" Very well—that was done by the robber so as to put the police on a false 6ceut, so as to have them believe that there had been a burglary from the outside, and that the burglars had entered and had escaped with the booty by the window."
I felt—for a while—vexed with Mr.
Adolphus de Vere. Of course, I knew it was no concern of his who was guilty, but it annoyed me that I had been forced by him to come to the conclusion that the guilty parties were inmates of the house, and among the
" You will find, Miss Jane," said he " dare I, may I say, my dear Miss Jane, that there are great surprises in life, and that very often those are the biggest rascals whom we have least suspected."
" I am afraid it is so," said I with a sigh.
Mr. Adolphus Vere de Vere remained with us another fortnight. He did not exactly pro pose—but there was an understanding between us, which was unexpressed, save with our
Not the smallest clue was discovered whereby the loss at the Castle could be accounted for. The painful part of the matter was that against her will and conscience, Mrs. Smith was obliged to suspect her servants, and they sus pected one auother. A shadow settled down on wlxat hitherto had been a harmonious house hold. Mrs. Smith often said, and I believe she «aid what was perfectly true, that what she regretted infinitely more than the loss of her jewels, was her loss of confidence in those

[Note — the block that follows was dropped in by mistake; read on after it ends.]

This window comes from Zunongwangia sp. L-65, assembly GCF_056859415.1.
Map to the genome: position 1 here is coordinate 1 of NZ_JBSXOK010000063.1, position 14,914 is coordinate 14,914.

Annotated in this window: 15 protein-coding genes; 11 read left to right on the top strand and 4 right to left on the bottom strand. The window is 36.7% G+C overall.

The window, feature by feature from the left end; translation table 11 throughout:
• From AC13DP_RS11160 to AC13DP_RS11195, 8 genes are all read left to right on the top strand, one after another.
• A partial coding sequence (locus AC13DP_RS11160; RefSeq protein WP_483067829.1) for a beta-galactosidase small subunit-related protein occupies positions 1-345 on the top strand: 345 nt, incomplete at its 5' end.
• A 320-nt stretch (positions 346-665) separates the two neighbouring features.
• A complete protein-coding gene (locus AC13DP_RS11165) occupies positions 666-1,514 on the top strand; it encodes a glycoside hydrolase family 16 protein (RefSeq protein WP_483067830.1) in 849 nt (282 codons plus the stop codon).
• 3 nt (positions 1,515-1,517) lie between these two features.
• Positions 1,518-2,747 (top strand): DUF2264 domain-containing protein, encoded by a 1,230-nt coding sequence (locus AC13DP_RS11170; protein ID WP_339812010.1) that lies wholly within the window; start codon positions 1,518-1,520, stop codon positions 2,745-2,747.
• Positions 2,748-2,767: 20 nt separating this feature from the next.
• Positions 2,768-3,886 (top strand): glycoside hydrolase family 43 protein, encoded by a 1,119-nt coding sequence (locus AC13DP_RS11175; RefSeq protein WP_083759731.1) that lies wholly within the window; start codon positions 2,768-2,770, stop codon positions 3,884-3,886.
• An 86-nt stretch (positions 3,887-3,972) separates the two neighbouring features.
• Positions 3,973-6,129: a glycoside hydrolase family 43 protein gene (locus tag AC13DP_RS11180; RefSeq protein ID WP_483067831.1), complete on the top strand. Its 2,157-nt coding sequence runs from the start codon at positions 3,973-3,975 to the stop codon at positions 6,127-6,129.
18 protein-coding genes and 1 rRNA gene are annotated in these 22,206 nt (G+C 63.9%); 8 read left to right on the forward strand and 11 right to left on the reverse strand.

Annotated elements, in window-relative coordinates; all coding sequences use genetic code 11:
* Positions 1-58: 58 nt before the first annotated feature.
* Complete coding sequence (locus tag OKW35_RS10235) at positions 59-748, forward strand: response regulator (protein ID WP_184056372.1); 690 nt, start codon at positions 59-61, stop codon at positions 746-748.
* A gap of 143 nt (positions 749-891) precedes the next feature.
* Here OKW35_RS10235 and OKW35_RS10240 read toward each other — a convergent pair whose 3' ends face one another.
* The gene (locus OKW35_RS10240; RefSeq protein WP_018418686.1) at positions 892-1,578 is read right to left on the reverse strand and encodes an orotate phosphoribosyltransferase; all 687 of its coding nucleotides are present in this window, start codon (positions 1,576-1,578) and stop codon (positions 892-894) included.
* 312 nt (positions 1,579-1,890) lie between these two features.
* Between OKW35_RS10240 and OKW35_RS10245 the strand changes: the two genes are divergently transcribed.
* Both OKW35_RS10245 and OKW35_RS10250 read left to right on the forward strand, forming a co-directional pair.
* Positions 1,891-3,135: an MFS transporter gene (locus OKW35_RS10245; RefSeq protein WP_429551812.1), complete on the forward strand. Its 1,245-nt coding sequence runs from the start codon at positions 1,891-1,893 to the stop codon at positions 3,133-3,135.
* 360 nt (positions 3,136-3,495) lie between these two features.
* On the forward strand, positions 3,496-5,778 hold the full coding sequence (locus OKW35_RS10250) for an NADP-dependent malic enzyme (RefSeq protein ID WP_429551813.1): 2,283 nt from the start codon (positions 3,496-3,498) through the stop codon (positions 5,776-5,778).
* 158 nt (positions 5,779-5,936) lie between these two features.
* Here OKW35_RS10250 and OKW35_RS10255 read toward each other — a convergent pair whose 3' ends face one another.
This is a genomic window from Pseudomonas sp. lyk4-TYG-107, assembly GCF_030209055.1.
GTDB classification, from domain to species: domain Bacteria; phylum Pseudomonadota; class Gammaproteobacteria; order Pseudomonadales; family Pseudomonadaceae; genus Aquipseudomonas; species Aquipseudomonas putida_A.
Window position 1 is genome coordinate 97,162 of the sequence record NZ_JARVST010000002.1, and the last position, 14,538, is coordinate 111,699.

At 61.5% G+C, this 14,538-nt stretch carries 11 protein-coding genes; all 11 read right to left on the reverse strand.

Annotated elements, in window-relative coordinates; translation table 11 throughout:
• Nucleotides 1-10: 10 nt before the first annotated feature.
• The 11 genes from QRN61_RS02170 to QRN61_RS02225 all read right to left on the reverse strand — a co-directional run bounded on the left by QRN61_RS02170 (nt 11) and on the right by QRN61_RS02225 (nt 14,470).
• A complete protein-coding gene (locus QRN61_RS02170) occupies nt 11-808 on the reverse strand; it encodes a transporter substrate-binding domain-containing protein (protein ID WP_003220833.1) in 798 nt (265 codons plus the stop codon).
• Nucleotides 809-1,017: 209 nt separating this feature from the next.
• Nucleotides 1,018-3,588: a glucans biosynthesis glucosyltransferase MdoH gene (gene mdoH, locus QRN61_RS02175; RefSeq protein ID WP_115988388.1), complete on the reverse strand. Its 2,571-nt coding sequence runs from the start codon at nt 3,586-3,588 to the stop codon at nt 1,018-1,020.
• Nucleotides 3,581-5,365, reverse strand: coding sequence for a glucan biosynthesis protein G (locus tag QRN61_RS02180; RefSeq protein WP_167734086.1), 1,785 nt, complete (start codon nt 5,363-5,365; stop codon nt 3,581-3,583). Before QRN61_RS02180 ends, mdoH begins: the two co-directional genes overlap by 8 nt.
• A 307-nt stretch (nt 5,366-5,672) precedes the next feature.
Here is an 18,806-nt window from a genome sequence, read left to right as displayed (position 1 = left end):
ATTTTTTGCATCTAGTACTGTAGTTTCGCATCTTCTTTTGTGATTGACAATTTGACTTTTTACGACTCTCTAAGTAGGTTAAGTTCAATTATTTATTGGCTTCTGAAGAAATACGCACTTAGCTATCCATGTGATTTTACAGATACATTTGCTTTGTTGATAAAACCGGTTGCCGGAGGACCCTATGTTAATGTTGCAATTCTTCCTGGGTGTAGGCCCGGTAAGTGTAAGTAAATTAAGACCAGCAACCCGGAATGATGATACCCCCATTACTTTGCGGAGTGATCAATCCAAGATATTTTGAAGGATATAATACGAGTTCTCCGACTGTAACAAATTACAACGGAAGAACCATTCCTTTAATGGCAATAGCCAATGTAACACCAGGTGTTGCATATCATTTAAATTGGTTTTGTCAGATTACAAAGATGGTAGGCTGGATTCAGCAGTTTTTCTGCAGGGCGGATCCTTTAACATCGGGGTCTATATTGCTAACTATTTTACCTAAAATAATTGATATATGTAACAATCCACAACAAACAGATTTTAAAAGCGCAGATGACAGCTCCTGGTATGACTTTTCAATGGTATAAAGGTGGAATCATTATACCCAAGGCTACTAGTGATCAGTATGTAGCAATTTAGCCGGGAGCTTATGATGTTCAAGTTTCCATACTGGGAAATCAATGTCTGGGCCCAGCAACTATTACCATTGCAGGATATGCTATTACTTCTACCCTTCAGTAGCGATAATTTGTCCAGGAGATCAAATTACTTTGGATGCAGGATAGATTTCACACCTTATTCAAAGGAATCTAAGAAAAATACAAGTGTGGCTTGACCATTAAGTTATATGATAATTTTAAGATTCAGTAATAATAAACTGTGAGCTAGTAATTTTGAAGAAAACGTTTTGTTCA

"By the way," said Mr. Vere de Vere, " when is Miss Smith going to be married?"
" In November."
"In November! The darkest—dreariest month in the year!"
"She cannot help it; her husband-elect is going out to India, and sails early in De cember. She, of course, accompanies him, and as the Irovsscau and all lias to be prepared, it was not possible to have it earlier,"
"And how about the presents?"
"Oil—there are sure to be heaps on heaps'. She is a great favourite. 1 hear the people of the town are going to present her with plate. There will bo magnificent presents, of that there can be no doubt. I am going to work her a pincushion."
"In November! Then I shall be here at the time."
"You will, Mr. De Vere? I am surprised and delighted."
" Yes, if yon will receive mo. Iam afraid of the fogs and first frosts of winter. I usually go to Algiers, but this year cannot afford it—I have lost on the Argentines—and must curtail my expenses. If you will receive me early in November, before the first, frosts, it will bo good of you."
"I am sure we shall'be delighted, Mr. Do
"Dear me! Miss Smith to bo married then. Polks do say that one marriage always draws
My heart fluttered.
"Then,'' said he," farewell only for a little while, and then—" he did not finish that sen
And then—what was there comprised m these words—"and then?"